Fortunately for us, Loeb didn’t blaze into this uncharted, not-an-enormous-gyp-at-all form of storytelling unprepared. Oh, heavens no. From what I’m told, this master storyteller actually honed this bold, daring, kill-the-villain-but-keep-your-fingers-crossed-when-you-do-it approach in not one, but two previous Batman projects. These projects, The Long Halloween and Dark Victory, are part of his long-time collaboration with (legitimately talented) artist Tim Sale, a collaboration which nine times out of ten yields paint-dryingly dull, consequence-free rehashes of early-years continuity in the lives of various superheroes created several decades ago. Alas for me, I have not read either of these Batman books, and therefore cannot describe to you how Loeb refined this stunning, shocking, ground-breaking, not-an-humongous-motherfucking-lazyass-fraud-in-the-slightest method of funnybook magic from one to the other. But I’m quite sure that it’s an inspiring journey to take. And by “an inspiring journey” I mean “I wonder if there’s a class-action lawsuit pending because centering your story around a completely unearned surprise twist that you have to cheat like a bat-corking home run king to arrive at should be grounds for legal action on behalf of all the people who paid money to have their shoes pissed on and then get informed by the pisser that no, in fact, it’s Hurricane Isabel.”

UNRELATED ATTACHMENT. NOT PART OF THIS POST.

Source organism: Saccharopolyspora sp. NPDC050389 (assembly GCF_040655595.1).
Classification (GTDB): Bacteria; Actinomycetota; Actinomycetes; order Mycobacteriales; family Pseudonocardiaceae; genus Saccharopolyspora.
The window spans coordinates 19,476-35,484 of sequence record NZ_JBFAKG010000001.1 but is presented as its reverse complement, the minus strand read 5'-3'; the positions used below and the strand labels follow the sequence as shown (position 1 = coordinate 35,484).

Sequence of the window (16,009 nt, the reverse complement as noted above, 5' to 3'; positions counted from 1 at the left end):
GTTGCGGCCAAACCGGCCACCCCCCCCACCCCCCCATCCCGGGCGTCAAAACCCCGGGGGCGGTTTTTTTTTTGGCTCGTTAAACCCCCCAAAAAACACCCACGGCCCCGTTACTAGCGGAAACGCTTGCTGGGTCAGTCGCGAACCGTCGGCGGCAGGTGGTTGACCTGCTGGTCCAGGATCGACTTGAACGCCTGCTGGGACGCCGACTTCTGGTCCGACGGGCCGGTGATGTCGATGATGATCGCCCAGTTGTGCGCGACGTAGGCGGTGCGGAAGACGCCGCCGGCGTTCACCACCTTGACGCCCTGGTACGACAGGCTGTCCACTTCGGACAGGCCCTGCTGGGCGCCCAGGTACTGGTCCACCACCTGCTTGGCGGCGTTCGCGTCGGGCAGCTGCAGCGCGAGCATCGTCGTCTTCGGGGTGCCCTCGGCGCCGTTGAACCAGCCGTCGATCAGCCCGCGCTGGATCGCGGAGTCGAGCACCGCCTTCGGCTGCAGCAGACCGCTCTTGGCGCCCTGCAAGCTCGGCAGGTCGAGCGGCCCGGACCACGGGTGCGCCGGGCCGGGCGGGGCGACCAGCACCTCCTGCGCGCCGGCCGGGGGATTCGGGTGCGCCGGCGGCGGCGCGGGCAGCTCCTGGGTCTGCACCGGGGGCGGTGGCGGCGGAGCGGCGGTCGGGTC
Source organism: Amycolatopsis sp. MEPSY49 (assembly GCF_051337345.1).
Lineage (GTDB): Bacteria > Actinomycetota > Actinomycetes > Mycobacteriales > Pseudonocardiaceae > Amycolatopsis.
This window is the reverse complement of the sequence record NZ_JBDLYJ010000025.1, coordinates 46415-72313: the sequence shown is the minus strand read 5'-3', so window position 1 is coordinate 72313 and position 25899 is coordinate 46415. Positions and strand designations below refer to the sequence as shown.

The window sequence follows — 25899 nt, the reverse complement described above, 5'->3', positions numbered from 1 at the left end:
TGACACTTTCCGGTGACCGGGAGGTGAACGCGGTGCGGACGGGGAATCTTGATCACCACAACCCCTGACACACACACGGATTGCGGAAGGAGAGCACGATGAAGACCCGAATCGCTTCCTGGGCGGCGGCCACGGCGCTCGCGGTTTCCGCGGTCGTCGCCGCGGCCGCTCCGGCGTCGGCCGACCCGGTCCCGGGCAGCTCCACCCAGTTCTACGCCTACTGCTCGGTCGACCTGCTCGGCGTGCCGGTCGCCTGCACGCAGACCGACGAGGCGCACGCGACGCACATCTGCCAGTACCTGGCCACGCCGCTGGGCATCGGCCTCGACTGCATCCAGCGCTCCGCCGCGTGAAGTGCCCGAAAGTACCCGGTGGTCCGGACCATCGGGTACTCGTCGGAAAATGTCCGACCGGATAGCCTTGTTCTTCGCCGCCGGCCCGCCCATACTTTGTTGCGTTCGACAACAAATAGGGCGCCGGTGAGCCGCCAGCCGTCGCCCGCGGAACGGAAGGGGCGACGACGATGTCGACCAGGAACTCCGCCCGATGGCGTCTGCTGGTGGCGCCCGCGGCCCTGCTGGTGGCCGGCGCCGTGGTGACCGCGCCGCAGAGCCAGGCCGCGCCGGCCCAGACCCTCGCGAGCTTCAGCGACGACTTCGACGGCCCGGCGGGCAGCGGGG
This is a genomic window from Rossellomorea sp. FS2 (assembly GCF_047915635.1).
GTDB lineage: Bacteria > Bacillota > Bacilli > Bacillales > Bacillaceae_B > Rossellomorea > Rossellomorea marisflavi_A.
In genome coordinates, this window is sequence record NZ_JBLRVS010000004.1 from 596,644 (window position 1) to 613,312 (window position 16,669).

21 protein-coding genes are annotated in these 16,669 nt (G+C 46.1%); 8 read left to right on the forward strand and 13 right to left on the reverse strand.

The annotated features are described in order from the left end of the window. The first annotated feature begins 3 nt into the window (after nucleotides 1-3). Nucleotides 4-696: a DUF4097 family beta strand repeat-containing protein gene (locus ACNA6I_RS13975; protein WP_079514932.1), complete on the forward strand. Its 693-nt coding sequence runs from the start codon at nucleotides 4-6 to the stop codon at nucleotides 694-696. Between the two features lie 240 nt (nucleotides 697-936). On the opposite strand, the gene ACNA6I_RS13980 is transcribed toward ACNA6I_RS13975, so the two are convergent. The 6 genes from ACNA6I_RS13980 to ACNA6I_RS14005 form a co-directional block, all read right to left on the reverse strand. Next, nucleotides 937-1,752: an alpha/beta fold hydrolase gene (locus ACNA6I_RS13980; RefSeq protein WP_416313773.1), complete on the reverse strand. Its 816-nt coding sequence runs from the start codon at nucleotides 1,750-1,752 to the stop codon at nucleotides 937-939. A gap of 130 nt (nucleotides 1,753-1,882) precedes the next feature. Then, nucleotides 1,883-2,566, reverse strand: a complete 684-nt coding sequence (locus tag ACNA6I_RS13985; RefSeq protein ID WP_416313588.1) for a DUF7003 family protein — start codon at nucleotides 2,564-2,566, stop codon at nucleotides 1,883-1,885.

I don’t want to give you the impression that Loeb is alone in concocting a plot the shocking surprise of which was possible only because the writer put no effort into setting it up in an even remotely plausible way. I direct you to Origin, the Paul Jenkins-scripted Wolverine story that spent two full issues following around a surly little funny-haired kid named Logan, who any reasonable reader would expect to be the earlier self of the surly little funny-haired mutant named Logan, whose code name happens to be Wolverine. But on the last two pages of issue number two, a second kid, one who neither looks nor acts nor is named nor (up until that moment) did a single goddamn thing to make us think that he might be Wolverine, has claws pop out of his hands. I can only imagine the back-slapping and high-fiving that went on in the Marvel offices upon the devising of this “shocking” “twist”–because I’m so distracted by my complete flabberghastation that grown men could congratulate themselves as brilliant writers for sticking a plot twist in the middle of a book without putting a single clue, a single character trait, a single goddamn anything that would enable a particularly perceptive reader or a reader who’s rereading the thing after discovering the twist to believe anything other than the initial deceptive direction that the author forced us into that even if I were at the back-slapping session in question I’d just have to sit there scratching my head and saying “what the fuck?” (A reaction similar, no doubt, to your own in trying to unravel that grammatically torturous sentence. Do you see what bad writing does to me? It’s contagious!)